So, practically how will this work? Will some children have to continually leave the classroom as discussion naturally move from relationships to sex and back and forth in this integrated subject? It is baffling. Especially in light of the fact that earlier this year it was officially recognised as a basic human right that children should have access to RSE as it is evidenced to keep them safe, regardless of their parent’s wishes.
This has been partially recognised as children will be able to overrule their parents request to be removed but only after:
“three terms before the child turns 16. After that point, if the child wishes to receive sex education rather than be withdrawn, the school should make arrangements to provide the child with sex education during one of those terms.”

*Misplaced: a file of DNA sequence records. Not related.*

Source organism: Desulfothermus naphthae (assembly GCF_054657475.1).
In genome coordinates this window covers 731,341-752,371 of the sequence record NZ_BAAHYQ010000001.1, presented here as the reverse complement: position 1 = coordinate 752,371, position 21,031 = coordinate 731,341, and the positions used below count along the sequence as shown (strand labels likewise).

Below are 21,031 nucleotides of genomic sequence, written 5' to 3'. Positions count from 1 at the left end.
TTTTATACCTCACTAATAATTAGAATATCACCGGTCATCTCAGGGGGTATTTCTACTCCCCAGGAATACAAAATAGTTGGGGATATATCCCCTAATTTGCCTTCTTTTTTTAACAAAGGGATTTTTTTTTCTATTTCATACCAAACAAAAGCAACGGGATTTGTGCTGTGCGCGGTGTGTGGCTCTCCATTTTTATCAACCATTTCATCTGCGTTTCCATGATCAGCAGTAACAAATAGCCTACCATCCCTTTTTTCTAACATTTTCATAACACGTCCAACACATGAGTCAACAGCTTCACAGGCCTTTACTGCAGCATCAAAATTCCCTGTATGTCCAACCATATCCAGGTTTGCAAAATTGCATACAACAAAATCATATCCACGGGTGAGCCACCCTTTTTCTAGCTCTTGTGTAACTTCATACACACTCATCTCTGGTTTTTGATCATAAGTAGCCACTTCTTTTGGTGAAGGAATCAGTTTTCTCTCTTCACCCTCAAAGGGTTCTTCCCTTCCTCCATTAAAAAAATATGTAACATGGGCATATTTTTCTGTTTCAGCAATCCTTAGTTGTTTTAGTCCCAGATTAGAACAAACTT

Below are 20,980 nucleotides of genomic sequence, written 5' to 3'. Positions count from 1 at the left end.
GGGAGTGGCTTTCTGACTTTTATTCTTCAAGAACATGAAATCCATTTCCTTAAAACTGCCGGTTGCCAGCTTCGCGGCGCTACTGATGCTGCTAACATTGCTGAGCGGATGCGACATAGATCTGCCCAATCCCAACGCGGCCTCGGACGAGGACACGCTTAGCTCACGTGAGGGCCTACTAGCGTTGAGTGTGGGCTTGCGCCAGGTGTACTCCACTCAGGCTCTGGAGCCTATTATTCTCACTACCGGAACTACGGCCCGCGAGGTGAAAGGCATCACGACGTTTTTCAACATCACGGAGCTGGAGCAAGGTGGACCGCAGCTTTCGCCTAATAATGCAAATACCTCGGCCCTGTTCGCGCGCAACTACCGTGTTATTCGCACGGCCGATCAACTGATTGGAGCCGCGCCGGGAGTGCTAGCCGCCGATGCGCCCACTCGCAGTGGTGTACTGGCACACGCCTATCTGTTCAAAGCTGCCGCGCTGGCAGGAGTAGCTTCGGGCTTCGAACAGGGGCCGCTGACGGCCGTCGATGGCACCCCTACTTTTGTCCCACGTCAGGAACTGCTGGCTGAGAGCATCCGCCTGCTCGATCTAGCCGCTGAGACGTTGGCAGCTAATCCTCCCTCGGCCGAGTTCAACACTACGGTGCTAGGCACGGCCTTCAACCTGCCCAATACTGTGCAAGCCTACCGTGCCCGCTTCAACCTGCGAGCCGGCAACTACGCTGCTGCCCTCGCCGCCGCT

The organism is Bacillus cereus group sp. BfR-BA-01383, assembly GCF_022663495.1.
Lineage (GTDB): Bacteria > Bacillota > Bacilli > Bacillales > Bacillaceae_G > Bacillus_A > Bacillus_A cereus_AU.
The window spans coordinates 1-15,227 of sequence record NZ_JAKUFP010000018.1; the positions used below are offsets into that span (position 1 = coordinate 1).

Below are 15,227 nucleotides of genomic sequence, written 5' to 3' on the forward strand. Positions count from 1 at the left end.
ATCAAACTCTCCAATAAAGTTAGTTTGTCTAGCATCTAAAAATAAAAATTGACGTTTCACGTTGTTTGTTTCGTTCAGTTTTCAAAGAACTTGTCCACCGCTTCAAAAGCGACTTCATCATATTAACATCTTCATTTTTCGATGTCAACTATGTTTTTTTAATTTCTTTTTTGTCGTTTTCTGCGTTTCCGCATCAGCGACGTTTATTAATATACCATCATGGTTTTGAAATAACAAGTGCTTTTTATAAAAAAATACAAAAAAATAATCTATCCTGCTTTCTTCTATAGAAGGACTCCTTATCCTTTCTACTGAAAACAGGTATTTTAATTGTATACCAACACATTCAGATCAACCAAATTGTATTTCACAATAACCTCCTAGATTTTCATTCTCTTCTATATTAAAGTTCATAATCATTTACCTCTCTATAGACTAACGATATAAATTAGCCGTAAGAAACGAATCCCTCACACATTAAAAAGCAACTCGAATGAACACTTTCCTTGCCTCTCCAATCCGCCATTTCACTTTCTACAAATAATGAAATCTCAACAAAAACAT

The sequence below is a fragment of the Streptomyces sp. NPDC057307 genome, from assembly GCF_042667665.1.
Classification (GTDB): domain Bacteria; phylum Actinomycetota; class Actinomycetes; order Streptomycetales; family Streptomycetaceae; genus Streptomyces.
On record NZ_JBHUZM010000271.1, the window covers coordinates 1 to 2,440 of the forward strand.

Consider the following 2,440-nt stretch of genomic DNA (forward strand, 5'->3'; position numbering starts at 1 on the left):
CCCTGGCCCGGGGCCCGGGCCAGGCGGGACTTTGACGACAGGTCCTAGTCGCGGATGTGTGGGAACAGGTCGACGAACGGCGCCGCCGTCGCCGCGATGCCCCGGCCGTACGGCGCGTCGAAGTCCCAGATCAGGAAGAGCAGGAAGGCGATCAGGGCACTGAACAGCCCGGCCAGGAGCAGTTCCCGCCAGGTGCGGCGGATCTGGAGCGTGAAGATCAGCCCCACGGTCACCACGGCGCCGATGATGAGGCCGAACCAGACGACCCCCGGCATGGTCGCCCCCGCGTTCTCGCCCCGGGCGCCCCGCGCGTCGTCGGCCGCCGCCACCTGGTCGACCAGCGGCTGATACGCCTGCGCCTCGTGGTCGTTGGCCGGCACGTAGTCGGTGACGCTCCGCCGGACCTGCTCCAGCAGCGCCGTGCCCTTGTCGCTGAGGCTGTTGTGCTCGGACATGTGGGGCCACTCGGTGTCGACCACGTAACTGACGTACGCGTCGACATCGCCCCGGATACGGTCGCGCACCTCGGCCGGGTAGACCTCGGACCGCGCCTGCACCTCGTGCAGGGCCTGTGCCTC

Again, this seems to conflict with the earlier recognition that sex education is best delivered incrementally, building on previous messages year by year, which was stated earlier in the guidance…
There is much emphasis still on religious beliefs and protections there of. And despite the fact that it states at a number of points that RSE needs to be inclusive of LGBT issues and young people – these are often omitted in place for religious protections. For example:
In all schools, when teaching these subjects, the religious background of all pupils must be taken into account when planning teaching, so that sensitive topics that need to be taught are appropriately handled. Schools must ensure they comply with the relevant provisions of the Equality Act (2010), under which religion or beliefs are protected characteristics.